As with other sacrifices in the Old Testament, the specific sacrificial purpose of the Old Testament death penalties is fulfilled in and through the sacrifice of Jesus Christ. This fulfillment necessarily transforms the Christian’s relationship, and the world’s, to the Old Testament laws. Jesus’s death, as it were, definitively cleansed the world (Heb 10:12). No additional shedding of blood is required in the New Covenant. Indeed, the sacrificial shedding of blood is prohibited to Christians as a rejection of the work of Jesus Christ; Christians may not treat ceremonial components of the Old Testament as binding in the New Covenant (cf., Galatians, Hebrews 10, Acts 10, etc.). This applies to the Noahic death penalty as well, given the nascent sacrificial system of that era (Gn 8:20).

Does this imply that the death penalty must be abolished in the New Testament? I don’t think so. Cleansing the land from the pollution of murder was one important reason for the death penalty in the Old Testament, but not the only one. The Bible also mentions deterrence (e.g., Dt 19:20) and just reciprocity (e.g., Dt 19:21) as reasons for the penalty. Further, the New Testament could hardly be clearer regarding the permissibility of the death penalty (Claiborne’s strained reading of Romans 13 notwithstanding). That said, with the propitiatory element of the Old Testament death penalty now fulfilled in Jesus’s death, Christians must base the penalty’s use on their prudential judgments regarding its usefulness for deterrence, reciprocity, and justice. If they don’t think the penalty serves those purposes, whether absolutely or in a given political and legal context, then they can limit it, or get rid of it, if they wish.

Murder, the attack on God’s image bearers, polluted the land and so made it unfit for God’s presence (as did death and corruption more generally; see, e.g., Numbers 19). The pollution needed to be covered by sacrifice. Understanding the sacrificial aspect of the death penalty for murder in the Old Testament points us toward a more general theory of the death penalty, one that applies to the other sins punishable by death in the Old Testament.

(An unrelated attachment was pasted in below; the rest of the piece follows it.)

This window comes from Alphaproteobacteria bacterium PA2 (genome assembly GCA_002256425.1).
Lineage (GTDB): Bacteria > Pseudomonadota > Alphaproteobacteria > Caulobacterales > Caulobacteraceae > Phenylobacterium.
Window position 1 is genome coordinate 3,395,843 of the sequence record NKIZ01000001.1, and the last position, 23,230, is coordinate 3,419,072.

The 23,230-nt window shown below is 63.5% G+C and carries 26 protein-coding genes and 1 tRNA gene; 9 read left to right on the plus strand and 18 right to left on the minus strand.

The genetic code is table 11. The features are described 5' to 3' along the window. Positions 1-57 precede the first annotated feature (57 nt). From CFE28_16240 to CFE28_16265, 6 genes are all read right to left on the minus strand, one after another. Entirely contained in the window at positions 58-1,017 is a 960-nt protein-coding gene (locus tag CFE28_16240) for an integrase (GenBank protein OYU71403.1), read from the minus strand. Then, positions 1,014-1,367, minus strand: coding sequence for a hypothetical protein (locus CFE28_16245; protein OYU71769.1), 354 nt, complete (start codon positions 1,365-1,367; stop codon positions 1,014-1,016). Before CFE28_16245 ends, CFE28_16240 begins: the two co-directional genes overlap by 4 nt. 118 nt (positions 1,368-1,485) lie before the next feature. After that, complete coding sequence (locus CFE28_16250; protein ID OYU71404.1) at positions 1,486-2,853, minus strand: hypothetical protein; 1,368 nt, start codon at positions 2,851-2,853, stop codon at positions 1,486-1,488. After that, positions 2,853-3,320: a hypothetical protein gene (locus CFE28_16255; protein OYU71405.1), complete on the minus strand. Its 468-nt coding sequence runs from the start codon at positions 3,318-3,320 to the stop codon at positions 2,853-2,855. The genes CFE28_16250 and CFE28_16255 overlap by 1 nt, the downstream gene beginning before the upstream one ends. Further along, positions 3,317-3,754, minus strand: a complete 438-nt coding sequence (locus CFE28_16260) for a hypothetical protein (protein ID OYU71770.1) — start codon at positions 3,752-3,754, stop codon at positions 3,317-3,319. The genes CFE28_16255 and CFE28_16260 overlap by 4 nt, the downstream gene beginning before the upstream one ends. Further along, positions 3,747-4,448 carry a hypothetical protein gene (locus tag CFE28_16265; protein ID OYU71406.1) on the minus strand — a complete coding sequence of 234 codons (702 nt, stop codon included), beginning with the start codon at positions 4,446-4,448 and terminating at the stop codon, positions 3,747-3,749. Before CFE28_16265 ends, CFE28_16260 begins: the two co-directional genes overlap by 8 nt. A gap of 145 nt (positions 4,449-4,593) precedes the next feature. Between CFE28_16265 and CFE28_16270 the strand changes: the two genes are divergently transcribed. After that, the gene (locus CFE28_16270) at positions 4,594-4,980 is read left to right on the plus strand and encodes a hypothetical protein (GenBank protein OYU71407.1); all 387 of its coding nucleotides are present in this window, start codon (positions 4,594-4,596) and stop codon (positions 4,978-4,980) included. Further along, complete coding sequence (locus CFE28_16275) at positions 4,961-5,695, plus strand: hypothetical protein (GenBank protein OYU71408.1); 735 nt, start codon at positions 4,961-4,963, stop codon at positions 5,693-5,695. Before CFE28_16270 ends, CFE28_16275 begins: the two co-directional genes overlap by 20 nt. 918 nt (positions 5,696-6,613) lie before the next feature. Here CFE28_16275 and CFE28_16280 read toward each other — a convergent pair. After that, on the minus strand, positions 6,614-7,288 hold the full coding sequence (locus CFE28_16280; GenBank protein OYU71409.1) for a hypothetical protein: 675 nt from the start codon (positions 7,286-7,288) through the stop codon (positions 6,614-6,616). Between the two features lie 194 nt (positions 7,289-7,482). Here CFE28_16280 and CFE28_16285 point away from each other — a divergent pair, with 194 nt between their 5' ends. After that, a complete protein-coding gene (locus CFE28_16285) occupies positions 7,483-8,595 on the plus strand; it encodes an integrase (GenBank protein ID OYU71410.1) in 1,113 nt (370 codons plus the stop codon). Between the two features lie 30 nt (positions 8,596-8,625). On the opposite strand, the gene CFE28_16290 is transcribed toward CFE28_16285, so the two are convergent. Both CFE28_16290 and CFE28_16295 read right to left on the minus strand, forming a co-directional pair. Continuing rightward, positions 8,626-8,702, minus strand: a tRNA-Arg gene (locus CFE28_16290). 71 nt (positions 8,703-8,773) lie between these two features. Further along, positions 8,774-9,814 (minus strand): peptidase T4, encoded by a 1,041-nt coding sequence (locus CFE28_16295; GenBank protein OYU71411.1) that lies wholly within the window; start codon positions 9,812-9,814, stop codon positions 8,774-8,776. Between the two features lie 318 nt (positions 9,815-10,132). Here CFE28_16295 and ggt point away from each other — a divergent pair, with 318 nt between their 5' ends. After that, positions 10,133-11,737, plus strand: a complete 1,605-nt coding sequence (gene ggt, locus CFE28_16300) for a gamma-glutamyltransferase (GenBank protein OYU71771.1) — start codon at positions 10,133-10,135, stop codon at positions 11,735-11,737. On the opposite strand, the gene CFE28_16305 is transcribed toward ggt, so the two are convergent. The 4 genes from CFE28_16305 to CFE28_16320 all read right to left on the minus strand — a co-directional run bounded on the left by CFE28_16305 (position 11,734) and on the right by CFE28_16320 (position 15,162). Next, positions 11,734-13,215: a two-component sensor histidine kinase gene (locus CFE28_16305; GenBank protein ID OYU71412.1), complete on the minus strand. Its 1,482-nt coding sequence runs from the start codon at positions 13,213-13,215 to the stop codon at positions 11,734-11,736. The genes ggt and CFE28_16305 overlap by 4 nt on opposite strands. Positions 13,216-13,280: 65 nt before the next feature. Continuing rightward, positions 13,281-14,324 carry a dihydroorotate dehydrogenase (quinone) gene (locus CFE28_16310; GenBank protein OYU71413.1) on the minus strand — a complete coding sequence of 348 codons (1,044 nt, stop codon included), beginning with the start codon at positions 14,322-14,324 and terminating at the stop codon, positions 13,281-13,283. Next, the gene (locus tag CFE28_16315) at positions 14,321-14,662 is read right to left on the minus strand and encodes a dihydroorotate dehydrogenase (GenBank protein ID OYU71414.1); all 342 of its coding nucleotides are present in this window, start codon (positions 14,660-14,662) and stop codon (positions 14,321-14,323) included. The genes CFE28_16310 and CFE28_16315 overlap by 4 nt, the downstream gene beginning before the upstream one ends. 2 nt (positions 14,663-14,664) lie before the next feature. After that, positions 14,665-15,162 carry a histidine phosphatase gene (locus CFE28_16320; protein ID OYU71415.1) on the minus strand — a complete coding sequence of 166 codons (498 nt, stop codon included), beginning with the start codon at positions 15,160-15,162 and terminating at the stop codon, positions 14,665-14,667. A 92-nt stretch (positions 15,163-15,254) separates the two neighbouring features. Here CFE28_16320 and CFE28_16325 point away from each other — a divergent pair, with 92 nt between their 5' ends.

Genesis 9 provides the starting point for this more general justification: All of the sins receiving death in Moses are ultimately rejections of God directly or rejections of God’s image in humans. The point was not so much to punish—indeed, there are few reports of the penalties actually being applied—but to teach God’s people about the character of God by teaching them about his image, themselves.

Some of this is obvious. Cursing God is a direct assault on God. Kidnapping is akin to murder in its assertion of one person’s power to dispose of another person. To attack a parent or ruler is to attack a divine authority. But what does the image of God have to do with sex, let alone with the seemingly draconian laws in the Pentateuch dealing with some sexual sins? The answer is that expressions of human sexuality inescapably inhabit, or mar or even extinguish, the image of God that God sets in humans.

The idea of divine semiotics writ by God not only in the individual human but in marriage and sexual relationships is pretty foreign to most moderns. Modern Christians sometimes have an inkling of it, given well known texts in which it’s sketched. Among the best known is Paul’s discussion in Ephesians 5: